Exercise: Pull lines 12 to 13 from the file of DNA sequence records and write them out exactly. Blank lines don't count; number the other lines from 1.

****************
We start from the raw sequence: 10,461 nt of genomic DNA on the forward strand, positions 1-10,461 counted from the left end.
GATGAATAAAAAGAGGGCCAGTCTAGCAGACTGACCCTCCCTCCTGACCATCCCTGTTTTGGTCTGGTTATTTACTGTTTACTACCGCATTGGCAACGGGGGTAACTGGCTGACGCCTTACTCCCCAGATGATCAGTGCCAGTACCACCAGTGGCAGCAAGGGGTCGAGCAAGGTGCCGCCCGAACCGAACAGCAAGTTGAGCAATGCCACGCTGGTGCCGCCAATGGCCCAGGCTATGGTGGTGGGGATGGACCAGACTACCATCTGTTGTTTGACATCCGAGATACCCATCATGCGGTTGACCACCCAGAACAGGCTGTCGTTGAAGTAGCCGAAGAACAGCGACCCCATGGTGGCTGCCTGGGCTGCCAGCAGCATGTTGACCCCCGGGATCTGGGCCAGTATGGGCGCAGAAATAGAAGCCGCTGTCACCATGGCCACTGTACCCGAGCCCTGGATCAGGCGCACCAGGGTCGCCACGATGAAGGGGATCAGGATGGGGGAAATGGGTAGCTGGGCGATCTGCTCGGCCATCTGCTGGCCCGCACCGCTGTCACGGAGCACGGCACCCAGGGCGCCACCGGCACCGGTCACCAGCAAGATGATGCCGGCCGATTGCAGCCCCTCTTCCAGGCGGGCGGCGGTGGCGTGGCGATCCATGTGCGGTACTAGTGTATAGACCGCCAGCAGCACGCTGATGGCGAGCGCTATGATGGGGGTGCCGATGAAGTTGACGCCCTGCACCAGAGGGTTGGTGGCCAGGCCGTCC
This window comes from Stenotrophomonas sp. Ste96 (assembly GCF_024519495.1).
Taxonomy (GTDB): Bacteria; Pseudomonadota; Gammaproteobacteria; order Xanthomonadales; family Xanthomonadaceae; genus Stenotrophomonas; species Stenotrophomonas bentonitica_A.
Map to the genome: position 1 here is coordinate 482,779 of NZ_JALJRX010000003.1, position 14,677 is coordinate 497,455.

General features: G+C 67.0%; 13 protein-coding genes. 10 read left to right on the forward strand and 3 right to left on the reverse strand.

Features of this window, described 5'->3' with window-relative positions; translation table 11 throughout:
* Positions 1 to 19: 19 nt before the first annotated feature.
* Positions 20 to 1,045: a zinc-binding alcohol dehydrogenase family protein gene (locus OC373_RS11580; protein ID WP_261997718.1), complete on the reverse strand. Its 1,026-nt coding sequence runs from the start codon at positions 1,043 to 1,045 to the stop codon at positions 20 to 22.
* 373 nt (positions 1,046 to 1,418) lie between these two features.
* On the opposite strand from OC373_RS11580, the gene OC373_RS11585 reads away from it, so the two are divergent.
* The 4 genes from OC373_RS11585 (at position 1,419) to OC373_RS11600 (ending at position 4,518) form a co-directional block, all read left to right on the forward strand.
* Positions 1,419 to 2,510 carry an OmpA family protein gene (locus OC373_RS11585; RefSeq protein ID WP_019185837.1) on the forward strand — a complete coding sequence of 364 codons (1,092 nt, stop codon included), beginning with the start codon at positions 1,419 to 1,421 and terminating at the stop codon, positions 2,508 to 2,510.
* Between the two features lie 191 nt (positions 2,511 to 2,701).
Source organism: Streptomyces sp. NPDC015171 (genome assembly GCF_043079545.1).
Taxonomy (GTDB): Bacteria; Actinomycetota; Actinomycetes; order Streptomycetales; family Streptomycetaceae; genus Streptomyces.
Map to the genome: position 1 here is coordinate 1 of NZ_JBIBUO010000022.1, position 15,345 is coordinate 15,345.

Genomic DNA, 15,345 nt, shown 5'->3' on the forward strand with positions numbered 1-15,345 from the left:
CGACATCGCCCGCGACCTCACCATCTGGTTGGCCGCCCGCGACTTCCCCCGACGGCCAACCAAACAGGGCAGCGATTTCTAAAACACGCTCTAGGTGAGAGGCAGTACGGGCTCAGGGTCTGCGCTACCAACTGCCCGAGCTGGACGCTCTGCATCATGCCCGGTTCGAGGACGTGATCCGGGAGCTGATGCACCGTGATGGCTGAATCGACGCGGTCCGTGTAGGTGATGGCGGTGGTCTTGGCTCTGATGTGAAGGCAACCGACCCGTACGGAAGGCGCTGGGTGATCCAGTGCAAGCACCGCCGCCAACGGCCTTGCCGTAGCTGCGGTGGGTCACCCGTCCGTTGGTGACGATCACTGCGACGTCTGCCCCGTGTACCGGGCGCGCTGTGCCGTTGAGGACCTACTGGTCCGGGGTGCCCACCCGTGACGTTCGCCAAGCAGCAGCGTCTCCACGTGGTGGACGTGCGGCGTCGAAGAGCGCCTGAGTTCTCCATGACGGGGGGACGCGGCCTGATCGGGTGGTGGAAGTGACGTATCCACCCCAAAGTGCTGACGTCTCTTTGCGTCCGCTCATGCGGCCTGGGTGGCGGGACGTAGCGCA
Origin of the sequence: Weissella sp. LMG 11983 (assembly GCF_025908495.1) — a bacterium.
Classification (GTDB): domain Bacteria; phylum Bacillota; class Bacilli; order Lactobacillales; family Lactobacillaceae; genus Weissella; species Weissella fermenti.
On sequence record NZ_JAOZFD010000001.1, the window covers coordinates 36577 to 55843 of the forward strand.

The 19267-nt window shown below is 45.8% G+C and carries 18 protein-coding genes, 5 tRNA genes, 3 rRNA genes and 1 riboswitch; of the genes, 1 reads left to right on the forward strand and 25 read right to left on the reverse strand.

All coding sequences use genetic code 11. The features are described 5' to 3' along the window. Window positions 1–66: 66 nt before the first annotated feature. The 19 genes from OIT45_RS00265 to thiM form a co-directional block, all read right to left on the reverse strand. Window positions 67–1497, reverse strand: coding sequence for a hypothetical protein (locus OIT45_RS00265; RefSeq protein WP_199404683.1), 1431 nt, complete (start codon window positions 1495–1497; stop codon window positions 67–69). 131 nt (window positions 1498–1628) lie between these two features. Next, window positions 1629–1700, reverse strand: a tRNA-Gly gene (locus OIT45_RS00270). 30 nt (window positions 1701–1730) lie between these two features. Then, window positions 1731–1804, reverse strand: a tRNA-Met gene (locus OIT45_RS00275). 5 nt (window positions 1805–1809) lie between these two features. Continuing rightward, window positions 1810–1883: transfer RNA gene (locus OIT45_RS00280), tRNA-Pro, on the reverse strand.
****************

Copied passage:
* The 4 genes from OC373_RS11585 (at position 1,419) to OC373_RS11600 (ending at position 4,518) form a co-directional block, all read left to right on the forward strand.
* Positions 1,419 to 2,510 carry an OmpA family protein gene (locus OC373_RS11585; RefSeq protein ID WP_019185837.1) on the forward strand — a complete coding sequence of 364 codons (1,092 nt, stop codon included), beginning with the start codon at positions 1,419 to 1,421 and terminating at the stop codon, positions 2,508 to 2,510.